Pentagon staff size takes more flack from experts

Former Pentagon officials told lawmakers that the Defense Department's oversized workforce is not only hurting the budget, but also policy decisions.

Former Pentagon officials are telling Congress that the Defense Department needs to seriously downsize its staff to improve policy, planning performance and budget.

Speaking as part of a series of hearings aimed at reforming DoD, former department officials said a wide duplication of efforts exists among staff in the Pentagon, especially in the policy realm.

The policy building system, which consists of the Office of the Secretary of Defense (OSD), the Joint Staff and the combatant commands, is diluting policy to the common denominator, said Michele Flournoy, former DoD undersecretary for policy during a Dec. 8 Senate Armed Services Committee hearing.

“This over-emphasis on jointness in policy actually undermines the department’s ability to respond quickly and effectively and strategically to some of the challenges we face,” she said.

Flournoy called the lack of policy decisiveness a “tyranny of consensus.”

Flournoy said that is exacerbated by a lack of clarity in roles between the three entities. The murkiness creates situations where the Joint Staff or the combatant commands will have more policy staff than the OSD policy office, which has the policy lead.

Instead of focusing on their own respective silos, each entity has hired a staff to do the job of the other two leadership branches.

The Joint Staff has burgeoned to more than 4,000 employees, OSD to 5,000 and the combatant commands have grown to more than 38,000, Flournoy said.

They “are ripe for a real scrub in terms of the breadth of their functions and the level of duplication with the joint staff and with OSD,” she said.

The experts testifying, which included former Undersecretary for Intelligence Michael Vickers and former presidential National Security Advisor Commander Jeffrey Eggers, echoed previous reform hearings calling for cuts to DoD’s bloated headquarters.

“Headquarters have continued to grow even though active duty military has shrunk,” Flournoy said. “In total, if you add in the defense agencies you have 240,000 people, excluding contractors, to a cost of $113 billion, it’s almost 20 percent of the DoD budget,” Flournoy said.

Arnold Punaro, a member of the Defense Business Board, told the committee last month that due to DoD infrastructure and staff growth the department is spending more now than it spent during the peak of President Ronald Reagan’s buildup of the military. However, war fighting forces are 40 percent to 50 percent smaller, Punaro said.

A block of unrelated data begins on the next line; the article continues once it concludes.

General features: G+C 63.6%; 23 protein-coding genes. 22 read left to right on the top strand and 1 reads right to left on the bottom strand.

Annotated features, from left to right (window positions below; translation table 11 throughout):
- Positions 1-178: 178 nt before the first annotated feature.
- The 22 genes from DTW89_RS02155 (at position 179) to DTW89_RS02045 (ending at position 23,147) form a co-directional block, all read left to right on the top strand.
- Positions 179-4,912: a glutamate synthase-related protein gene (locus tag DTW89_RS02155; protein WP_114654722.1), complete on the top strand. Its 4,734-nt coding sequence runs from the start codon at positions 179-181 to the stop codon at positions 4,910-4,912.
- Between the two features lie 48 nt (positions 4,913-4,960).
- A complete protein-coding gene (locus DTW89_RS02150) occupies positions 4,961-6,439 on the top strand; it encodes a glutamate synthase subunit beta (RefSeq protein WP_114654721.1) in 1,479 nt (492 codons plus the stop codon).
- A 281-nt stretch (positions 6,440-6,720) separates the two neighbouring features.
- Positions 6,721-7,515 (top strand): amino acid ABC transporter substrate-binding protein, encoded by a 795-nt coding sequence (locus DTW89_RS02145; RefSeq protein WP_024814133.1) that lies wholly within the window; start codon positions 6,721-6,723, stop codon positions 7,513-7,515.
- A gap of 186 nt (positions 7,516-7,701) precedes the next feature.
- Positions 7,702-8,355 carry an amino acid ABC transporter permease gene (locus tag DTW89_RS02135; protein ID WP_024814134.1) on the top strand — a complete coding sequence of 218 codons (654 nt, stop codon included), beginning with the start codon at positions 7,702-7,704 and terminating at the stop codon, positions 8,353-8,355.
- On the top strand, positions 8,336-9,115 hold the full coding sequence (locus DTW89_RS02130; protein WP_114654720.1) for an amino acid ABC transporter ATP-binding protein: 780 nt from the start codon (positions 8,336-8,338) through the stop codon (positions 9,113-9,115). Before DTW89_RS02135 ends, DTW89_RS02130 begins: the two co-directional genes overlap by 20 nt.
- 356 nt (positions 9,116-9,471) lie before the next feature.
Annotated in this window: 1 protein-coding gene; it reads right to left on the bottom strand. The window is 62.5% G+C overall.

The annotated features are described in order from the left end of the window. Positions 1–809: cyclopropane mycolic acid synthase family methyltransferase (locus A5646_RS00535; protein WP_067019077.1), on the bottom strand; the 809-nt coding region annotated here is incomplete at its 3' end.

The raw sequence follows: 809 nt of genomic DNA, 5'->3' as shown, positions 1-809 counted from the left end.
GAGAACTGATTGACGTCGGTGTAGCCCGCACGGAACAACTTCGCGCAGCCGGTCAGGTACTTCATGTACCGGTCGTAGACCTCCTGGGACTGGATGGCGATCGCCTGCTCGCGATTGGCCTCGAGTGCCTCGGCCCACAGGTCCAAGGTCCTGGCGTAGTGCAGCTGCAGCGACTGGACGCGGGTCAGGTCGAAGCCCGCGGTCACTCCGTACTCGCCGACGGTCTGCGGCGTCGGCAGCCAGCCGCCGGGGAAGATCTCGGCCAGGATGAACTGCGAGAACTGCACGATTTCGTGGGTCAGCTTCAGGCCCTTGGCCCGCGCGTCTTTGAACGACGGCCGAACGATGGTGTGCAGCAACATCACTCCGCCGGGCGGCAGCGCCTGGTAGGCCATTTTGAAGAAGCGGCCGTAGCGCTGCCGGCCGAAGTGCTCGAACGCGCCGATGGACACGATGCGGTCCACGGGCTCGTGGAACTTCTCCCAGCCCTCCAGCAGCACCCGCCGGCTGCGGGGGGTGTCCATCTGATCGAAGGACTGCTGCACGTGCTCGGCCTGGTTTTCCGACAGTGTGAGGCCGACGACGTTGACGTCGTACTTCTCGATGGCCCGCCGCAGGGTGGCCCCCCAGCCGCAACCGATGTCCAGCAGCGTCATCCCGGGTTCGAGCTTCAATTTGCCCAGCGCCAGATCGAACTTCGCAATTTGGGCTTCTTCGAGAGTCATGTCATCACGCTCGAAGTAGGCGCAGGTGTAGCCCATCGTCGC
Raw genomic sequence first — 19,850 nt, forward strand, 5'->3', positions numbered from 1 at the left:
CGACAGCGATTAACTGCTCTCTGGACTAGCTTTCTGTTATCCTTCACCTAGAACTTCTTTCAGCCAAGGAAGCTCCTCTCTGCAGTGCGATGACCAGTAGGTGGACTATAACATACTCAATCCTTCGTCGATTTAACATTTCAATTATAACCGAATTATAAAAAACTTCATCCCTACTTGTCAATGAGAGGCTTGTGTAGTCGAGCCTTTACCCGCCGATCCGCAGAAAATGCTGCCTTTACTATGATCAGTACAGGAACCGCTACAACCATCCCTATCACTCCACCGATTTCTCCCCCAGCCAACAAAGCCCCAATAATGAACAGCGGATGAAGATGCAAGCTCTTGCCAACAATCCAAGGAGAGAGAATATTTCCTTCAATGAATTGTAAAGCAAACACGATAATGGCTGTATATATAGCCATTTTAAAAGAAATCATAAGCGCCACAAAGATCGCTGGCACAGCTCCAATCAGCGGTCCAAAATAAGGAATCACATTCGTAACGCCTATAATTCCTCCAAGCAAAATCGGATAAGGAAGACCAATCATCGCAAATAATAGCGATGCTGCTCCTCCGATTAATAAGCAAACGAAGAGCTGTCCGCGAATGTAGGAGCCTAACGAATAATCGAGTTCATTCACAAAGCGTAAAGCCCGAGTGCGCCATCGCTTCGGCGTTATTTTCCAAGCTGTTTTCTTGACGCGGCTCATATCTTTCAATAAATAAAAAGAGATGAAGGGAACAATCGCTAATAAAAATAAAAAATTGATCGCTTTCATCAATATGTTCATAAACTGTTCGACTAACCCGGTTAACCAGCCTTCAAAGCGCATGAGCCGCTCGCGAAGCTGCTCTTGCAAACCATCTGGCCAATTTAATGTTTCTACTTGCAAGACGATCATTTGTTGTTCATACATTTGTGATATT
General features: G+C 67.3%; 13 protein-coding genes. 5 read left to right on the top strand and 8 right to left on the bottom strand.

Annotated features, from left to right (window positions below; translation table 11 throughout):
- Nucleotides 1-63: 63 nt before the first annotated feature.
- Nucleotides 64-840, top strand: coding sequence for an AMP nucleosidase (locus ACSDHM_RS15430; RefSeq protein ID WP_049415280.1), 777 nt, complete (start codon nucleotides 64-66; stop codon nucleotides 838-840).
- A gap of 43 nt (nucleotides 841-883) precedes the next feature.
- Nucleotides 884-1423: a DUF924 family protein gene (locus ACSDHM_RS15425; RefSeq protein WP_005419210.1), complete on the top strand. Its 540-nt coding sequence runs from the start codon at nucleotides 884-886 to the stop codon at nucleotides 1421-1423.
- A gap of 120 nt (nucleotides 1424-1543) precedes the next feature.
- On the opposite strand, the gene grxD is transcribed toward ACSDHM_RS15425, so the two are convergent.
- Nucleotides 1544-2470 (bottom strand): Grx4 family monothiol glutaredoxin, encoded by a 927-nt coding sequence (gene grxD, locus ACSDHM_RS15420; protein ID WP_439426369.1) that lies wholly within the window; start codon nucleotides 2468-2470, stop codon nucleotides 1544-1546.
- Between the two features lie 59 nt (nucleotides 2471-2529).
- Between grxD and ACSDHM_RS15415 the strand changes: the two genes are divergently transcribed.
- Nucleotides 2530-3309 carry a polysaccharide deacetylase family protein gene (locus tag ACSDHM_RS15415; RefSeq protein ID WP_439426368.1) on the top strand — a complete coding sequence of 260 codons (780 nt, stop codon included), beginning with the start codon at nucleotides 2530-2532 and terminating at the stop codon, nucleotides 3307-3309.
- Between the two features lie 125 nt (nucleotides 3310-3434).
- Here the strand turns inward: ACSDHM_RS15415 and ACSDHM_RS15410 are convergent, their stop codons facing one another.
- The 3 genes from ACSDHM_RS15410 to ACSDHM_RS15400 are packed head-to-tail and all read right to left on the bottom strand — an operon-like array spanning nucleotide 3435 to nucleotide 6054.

Punaro also noted that DoD is currently organized and operating under management models popular in the 1950s. Walker said far too many uniformed personnel are in civilian positions, which is driving up cost.

Flournoy said this causes DoD to be slower and more risk averse, prompting more menial decisions to be pushed up to leadership and ultimately creating a department without executive energy.

The Congressional Budget Office released a report earlier this month corroborating DoD’s headquarters problem.

The office estimated that DoD has 340,000 military members assigned to “commercial” or support jobs. Converting just 80,000 of those into civilian positions would trim DoD’s personnel costs by anywhere between $3.1 billion and $5.7 billion per year, analysts concluded.

Flournoy suggested classified meetings between OSD, Joint Staff, combatant commands and industry to give them a “safe space” when deciding how to deal with the staff issue.

Congress and DoD have tried to take some action on headquarters expansion.

The Defense authorization act has a provision to cut 25 percent of its workforce over the next five years. That will cut about $10 billion by 2018.

DoD saw the signs and directed the cut with or without a congressional requirement in September.

“We anticipate Congress will require a 25 percent reduction in the funding of DoD headquarters in lieu of the 20 percent requirement previously established by the department,” a September memo signed by Deputy Defense Secretary Bob Work stated. “Even if Congress fails to act, the department needs the savings that will be achieved through this reduction to fund higher priority requirements in support of the warfighter and to address underfunded strategic needs.”

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